The LES spectra shown in Fig. 1 are typical of all inert gas atoms (He, Ne, Ar, Kr, Xe) and diatomic molecules (N2, H2, D2) studied at long wavelength (λ>1 μm) and thus seem universal. The LES details depend on the laser characteristics and the atom/molecule under investigation but its structure can be characterized by a peak energy (1–5 eV) and high energy limit (EH2–20 eV) defined by the break in slope that approximately coincides with the divergence from the semi-classical prediction. As will be discussed, a necessary condition for the appearance of this feature is γ1 or tunnel ionization. Furthermore, the LES width is much greater than the photon energy and its integrated yield can contain up to half of the electron emission. All of the above observations are valid for linear polarized excitation. Most importantly, the observation points to an obvious breakdown in our understanding.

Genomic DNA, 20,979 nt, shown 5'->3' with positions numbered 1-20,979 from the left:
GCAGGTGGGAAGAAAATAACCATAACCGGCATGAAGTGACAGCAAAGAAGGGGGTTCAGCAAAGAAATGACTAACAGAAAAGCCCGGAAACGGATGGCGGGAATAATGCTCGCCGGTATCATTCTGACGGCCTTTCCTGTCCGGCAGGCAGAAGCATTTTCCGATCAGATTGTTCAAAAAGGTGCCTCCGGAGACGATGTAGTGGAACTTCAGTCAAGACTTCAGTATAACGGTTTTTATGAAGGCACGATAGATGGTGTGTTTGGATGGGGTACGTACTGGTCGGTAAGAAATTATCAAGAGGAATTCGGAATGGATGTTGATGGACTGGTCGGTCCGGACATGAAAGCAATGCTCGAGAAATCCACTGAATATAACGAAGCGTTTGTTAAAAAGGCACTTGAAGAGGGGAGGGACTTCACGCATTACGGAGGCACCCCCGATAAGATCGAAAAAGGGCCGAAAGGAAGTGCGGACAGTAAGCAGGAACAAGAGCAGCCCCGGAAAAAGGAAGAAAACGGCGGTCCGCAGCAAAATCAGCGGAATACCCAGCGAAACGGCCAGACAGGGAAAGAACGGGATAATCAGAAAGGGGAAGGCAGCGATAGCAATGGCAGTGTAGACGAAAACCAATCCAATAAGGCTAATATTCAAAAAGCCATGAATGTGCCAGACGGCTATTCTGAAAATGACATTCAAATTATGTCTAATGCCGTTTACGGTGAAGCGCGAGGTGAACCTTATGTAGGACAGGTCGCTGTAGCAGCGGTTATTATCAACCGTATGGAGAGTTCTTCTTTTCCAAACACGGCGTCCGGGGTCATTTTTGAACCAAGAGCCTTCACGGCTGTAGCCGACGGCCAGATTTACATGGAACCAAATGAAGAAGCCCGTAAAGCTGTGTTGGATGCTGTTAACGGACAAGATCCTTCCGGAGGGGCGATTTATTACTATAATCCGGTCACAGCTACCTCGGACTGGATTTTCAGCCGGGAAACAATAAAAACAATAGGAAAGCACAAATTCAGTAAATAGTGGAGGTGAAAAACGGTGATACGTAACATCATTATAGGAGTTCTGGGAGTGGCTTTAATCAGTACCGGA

The reason why the LES has so far eluded observation is revealed in Fig. 2a, a plot of photoelectron energy distribution for xenon atoms ionized at constant intensity (80 TW cm−2) for three different wavelengths. The 0.8 μm distribution has been well documented and shows an ATI series14 with resonant Rydberg substructure15, characteristic of the multiphoton regime (γ≥1) and dynamics. However, as the wavelength increases in Fig. 2a, the LES feature becomes progressively visible and broadens in width. Excluding this low-energy portion, the remaining spectrum is consistent with the tunnelling limit and the semi-classical behaviour (see Fig. 1, inset). Consequently, the remainder of the analysis will focus on the low-energy spectral region.

Figure 2: Evolution of the photoelectron distributions in the LES region.
figure 2